Fifteen members of the Nadeshiko Japan soccer team that won the 2011 Women’s World Cup will lead off the Tokyo Olympic Games torch relay on Thursday, but the side’s biggest star will not take part due to health concerns.
Homare Sawa, the most valuable player and top goal scorer of the World Cup in Germany, is dealing with a long-term condition affecting her inner ear and will not run in the relay, former Nadeshiko Japan head coach Norio Sasaki said Wednesday.
Speaking at a press conference before the start of the 121-day relay, Sasaki said he and the Nadeshiko Japan players would be thinking of their inspirational captain when they set out from the J-Village soccer training center in Fukushima Prefecture.
“We would like to ensure her passion is carried by the entire team as we kick off the torch relay,” Sasaki said.
The J-Village was chosen as the starting point for the relay due to its role as a frontline base in dealing with the nuclear crisis triggered by the catastrophic March 2011 earthquake and tsunami in northeastern Japan’s Tohoku region.
But the center also holds special significance for members of the Nadeshiko Japan team, who lifted spirits in Japan by winning the World Cup just months after the disaster, Sasaki said.
“We were very much supported by the community (in Fukushima Prefecture),” he said. “When we went to visit J-Village after the earthquake, it was in a very disastrous situation, (but) we have been able to see its reconstruction.”
Sawa’s withdrawal comes after a number of Nadeshiko Japan players based overseas, including Olympique Lyon star Saki Kumagai, also pulled out of the relay due to travel restrictions aimed at curbing the spread of the coronavirus.
“It is truly a disappointment … but I wish to continue doing my best to prepare myself for the Olympics,” Kumagai, who is expected to be a key member of Asako Takakura’s Olympic squad, said in a video message.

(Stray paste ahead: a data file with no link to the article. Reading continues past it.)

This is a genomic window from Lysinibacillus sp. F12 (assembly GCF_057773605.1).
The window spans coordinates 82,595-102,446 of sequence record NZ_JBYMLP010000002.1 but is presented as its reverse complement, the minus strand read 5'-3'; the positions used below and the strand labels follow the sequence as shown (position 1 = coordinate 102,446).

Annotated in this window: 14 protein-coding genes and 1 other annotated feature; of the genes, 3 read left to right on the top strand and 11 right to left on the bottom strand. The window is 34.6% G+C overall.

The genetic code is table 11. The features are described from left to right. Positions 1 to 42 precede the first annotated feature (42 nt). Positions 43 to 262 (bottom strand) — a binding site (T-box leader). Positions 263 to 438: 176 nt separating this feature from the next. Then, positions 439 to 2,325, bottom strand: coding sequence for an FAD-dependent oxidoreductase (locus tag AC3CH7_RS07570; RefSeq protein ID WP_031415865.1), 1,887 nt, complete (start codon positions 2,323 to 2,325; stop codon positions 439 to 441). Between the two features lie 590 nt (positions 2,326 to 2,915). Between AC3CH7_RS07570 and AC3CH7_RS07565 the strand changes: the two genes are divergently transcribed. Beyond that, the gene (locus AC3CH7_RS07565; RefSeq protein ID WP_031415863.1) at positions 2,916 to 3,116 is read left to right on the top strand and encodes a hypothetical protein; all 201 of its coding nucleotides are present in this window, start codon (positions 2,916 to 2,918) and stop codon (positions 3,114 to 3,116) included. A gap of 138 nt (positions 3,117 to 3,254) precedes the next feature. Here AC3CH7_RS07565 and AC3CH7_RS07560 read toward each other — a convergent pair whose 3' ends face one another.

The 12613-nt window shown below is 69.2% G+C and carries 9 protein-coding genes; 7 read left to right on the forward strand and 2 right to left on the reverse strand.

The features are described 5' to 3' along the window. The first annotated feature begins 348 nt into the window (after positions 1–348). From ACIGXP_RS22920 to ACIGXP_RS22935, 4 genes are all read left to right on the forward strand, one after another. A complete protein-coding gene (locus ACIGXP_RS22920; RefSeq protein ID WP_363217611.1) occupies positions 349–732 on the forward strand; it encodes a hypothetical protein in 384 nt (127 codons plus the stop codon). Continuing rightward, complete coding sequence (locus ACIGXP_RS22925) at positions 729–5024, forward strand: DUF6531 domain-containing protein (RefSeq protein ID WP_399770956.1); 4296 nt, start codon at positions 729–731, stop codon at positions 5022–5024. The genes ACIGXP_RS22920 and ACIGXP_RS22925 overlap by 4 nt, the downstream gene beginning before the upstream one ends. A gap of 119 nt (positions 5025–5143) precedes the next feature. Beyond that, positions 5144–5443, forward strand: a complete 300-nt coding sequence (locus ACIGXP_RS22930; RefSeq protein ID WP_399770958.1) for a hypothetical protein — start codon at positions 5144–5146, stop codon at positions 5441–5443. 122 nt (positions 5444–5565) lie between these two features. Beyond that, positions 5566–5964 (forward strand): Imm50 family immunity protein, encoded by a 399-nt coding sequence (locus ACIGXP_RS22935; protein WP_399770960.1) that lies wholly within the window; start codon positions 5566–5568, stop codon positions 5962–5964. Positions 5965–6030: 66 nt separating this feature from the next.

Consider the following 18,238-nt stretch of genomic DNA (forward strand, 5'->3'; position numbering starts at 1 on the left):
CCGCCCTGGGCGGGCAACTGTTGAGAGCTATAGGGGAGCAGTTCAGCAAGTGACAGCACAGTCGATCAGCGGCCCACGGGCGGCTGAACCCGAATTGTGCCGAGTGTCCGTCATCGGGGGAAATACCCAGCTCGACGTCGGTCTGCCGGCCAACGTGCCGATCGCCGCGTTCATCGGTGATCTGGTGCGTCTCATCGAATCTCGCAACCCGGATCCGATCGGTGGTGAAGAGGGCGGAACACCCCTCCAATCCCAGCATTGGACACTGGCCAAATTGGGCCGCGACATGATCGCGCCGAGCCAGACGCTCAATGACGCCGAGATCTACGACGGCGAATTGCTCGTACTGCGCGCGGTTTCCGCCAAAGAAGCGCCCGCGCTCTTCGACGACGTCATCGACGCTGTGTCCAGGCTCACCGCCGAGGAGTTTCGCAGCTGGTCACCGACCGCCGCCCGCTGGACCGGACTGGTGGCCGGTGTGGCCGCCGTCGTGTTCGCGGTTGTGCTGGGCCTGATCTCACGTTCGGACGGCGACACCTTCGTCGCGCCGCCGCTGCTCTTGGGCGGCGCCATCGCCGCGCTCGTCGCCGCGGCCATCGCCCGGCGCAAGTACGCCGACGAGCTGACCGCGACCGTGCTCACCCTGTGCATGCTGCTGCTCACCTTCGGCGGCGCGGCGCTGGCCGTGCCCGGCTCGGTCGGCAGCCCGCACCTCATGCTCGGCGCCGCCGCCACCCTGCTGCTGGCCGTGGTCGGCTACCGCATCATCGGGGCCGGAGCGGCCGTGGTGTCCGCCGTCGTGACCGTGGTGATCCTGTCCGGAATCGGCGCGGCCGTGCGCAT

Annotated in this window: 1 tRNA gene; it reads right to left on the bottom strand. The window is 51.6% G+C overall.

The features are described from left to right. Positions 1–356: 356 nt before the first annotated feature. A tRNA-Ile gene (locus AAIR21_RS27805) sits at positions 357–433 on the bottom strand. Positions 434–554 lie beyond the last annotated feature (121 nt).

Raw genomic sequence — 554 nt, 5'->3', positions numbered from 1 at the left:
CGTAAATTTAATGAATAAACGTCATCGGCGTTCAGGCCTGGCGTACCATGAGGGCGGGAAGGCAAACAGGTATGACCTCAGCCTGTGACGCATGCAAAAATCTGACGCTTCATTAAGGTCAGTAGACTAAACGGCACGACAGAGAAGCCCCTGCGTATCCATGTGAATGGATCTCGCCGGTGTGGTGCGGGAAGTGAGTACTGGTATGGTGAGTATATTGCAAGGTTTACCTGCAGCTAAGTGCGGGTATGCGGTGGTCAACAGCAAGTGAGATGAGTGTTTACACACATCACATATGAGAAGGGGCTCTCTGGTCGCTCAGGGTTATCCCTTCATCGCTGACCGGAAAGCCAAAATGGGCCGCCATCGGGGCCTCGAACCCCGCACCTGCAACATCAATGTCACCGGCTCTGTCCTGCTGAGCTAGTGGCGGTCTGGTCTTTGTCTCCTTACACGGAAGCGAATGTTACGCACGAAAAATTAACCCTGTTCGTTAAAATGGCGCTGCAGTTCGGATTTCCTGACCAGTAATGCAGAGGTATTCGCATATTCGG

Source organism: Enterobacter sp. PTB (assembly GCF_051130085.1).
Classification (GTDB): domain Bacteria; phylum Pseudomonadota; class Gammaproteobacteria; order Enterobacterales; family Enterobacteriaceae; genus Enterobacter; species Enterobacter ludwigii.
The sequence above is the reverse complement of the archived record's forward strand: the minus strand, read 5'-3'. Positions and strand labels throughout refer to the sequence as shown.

Tokyo Games organizing committee chief Seiko Hashimoto said the World Cup winners were integral to selecting “the power of sports” as the theme for hosting the Olympics and Paralympics.
“With their victory, they delivered energy to citizens in Japan, including the people in the Tohoku region,” Hashimoto said.
“The great victory of Nadeshiko Japan inspired Japanese athletes to achieve exceptional results in the following years, such as at the London Olympics and Paralympics.”
The opening ceremony for the relay will be held without spectators, to prevent the spread of the coronavirus, before the torch travels through all 47 prefectures of Japan.
Organizing bodies of the Tokyo Games formally agreed Saturday that the Olympics and Paralympics, already postponed by a year because of the coronavirus pandemic, will be held without overseas spectators due to public concerns over safety.
Tokyo Games organizing committee CEO Toshiro Muto acknowledged the concerns at Wednesday’s press conference, but said necessary safety measures would be put in place.
“We are fully aware there are people with anxieties about the Tokyo 2020 Games,” Muto said. “(But) we believe we can deliver a safe and secure games with the understanding of participants, as well as citizens.”
In a time of both misinformation and too much information, quality journalism is more crucial than ever.
By subscribing, you can help us get the story right.